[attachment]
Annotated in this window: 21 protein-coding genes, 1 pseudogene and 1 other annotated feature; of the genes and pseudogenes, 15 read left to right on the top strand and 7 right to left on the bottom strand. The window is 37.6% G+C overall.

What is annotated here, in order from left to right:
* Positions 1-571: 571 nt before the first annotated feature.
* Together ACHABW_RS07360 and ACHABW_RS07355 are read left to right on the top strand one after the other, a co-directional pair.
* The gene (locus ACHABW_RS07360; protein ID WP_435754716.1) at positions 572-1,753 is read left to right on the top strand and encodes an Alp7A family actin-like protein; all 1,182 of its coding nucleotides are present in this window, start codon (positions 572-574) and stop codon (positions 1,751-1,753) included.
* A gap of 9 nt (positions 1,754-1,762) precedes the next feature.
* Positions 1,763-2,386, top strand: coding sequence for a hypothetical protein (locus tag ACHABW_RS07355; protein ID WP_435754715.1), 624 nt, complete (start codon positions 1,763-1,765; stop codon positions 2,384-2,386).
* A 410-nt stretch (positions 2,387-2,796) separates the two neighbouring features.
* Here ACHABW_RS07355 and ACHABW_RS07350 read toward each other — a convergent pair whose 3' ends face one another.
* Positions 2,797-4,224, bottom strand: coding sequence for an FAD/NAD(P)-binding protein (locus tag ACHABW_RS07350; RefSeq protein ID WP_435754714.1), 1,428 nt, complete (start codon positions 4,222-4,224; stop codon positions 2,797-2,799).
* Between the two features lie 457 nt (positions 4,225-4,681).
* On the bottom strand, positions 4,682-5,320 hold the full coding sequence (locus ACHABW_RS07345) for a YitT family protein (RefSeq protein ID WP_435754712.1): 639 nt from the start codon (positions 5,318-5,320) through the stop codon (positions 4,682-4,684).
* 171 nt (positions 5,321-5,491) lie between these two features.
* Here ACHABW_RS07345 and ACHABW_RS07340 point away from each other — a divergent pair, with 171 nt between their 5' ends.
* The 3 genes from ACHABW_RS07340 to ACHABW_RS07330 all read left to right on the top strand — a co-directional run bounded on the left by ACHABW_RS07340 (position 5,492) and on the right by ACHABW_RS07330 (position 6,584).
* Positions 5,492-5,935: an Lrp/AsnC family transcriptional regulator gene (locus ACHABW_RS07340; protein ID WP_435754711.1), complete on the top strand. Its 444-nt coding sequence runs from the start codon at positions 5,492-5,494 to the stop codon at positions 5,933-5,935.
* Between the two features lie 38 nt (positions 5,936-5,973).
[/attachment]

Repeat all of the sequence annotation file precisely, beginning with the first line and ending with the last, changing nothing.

Annotated in this window: 21 protein-coding genes, 1 pseudogene and 1 other annotated feature; of the genes and pseudogenes, 15 read left to right on the top strand and 7 right to left on the bottom strand. The window is 37.6% G+C overall.

What is annotated here, in order from left to right:
* Positions 1-571: 571 nt before the first annotated feature.
* Together ACHABW_RS07360 and ACHABW_RS07355 are read left to right on the top strand one after the other, a co-directional pair.
* The gene (locus ACHABW_RS07360; protein ID WP_435754716.1) at positions 572-1,753 is read left to right on the top strand and encodes an Alp7A family actin-like protein; all 1,182 of its coding nucleotides are present in this window, start codon (positions 572-574) and stop codon (positions 1,751-1,753) included.
* A gap of 9 nt (positions 1,754-1,762) precedes the next feature.
* Positions 1,763-2,386, top strand: coding sequence for a hypothetical protein (locus tag ACHABW_RS07355; protein ID WP_435754715.1), 624 nt, complete (start codon positions 1,763-1,765; stop codon positions 2,384-2,386).
* A 410-nt stretch (positions 2,387-2,796) separates the two neighbouring features.
* Here ACHABW_RS07355 and ACHABW_RS07350 read toward each other — a convergent pair whose 3' ends face one another.
* Positions 2,797-4,224, bottom strand: coding sequence for an FAD/NAD(P)-binding protein (locus tag ACHABW_RS07350; RefSeq protein ID WP_435754714.1), 1,428 nt, complete (start codon positions 4,222-4,224; stop codon positions 2,797-2,799).
* Between the two features lie 457 nt (positions 4,225-4,681).
* On the bottom strand, positions 4,682-5,320 hold the full coding sequence (locus ACHABW_RS07345) for a YitT family protein (RefSeq protein ID WP_435754712.1): 639 nt from the start codon (positions 5,318-5,320) through the stop codon (positions 4,682-4,684).
* 171 nt (positions 5,321-5,491) lie between these two features.
* Here ACHABW_RS07345 and ACHABW_RS07340 point away from each other — a divergent pair, with 171 nt between their 5' ends.
* The 3 genes from ACHABW_RS07340 to ACHABW_RS07330 all read left to right on the top strand — a co-directional run bounded on the left by ACHABW_RS07340 (position 5,492) and on the right by ACHABW_RS07330 (position 6,584).
* Positions 5,492-5,935: an Lrp/AsnC family transcriptional regulator gene (locus ACHABW_RS07340; protein ID WP_435754711.1), complete on the top strand. Its 444-nt coding sequence runs from the start codon at positions 5,492-5,494 to the stop codon at positions 5,933-5,935.
* Between the two features lie 38 nt (positions 5,936-5,973).